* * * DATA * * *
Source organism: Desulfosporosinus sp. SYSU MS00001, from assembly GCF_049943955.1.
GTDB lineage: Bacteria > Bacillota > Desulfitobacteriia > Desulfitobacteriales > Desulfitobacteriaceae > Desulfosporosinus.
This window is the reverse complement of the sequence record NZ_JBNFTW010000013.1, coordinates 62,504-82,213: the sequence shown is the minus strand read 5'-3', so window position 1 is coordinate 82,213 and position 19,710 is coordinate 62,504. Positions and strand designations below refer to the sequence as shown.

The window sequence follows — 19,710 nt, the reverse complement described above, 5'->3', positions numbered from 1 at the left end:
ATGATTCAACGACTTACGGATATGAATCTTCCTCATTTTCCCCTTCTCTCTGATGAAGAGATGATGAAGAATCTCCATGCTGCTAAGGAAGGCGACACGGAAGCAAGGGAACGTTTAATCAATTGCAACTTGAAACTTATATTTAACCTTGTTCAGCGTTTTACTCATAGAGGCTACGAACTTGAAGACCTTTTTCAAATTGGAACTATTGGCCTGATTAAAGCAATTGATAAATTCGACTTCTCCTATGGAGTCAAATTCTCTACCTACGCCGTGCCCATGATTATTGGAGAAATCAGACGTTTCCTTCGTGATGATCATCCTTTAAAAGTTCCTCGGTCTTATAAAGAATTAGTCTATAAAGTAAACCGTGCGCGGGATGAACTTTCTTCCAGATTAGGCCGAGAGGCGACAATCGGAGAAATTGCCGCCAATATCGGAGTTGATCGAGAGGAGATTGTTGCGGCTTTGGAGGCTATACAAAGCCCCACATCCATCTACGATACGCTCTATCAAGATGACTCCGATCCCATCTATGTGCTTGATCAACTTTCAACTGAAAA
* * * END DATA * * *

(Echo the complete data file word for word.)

Source organism: Desulfosporosinus sp. SYSU MS00001, from assembly GCF_049943955.1.
GTDB lineage: Bacteria > Bacillota > Desulfitobacteriia > Desulfitobacteriales > Desulfitobacteriaceae > Desulfosporosinus.
This window is the reverse complement of the sequence record NZ_JBNFTW010000013.1, coordinates 62,504-82,213: the sequence shown is the minus strand read 5'-3', so window position 1 is coordinate 82,213 and position 19,710 is coordinate 62,504. Positions and strand designations below refer to the sequence as shown.

The window sequence follows — 19,710 nt, the reverse complement described above, 5'->3', positions numbered from 1 at the left end:
ATGATTCAACGACTTACGGATATGAATCTTCCTCATTTTCCCCTTCTCTCTGATGAAGAGATGATGAAGAATCTCCATGCTGCTAAGGAAGGCGACACGGAAGCAAGGGAACGTTTAATCAATTGCAACTTGAAACTTATATTTAACCTTGTTCAGCGTTTTACTCATAGAGGCTACGAACTTGAAGACCTTTTTCAAATTGGAACTATTGGCCTGATTAAAGCAATTGATAAATTCGACTTCTCCTATGGAGTCAAATTCTCTACCTACGCCGTGCCCATGATTATTGGAGAAATCAGACGTTTCCTTCGTGATGATCATCCTTTAAAAGTTCCTCGGTCTTATAAAGAATTAGTCTATAAAGTAAACCGTGCGCGGGATGAACTTTCTTCCAGATTAGGCCGAGAGGCGACAATCGGAGAAATTGCCGCCAATATCGGAGTTGATCGAGAGGAGATTGTTGCGGCTTTGGAGGCTATACAAAGCCCCACATCCATCTACGATACGCTCTATCAAGATGACTCCGATCCCATCTATGTGCTTGATCAACTTTCAACTGAAAA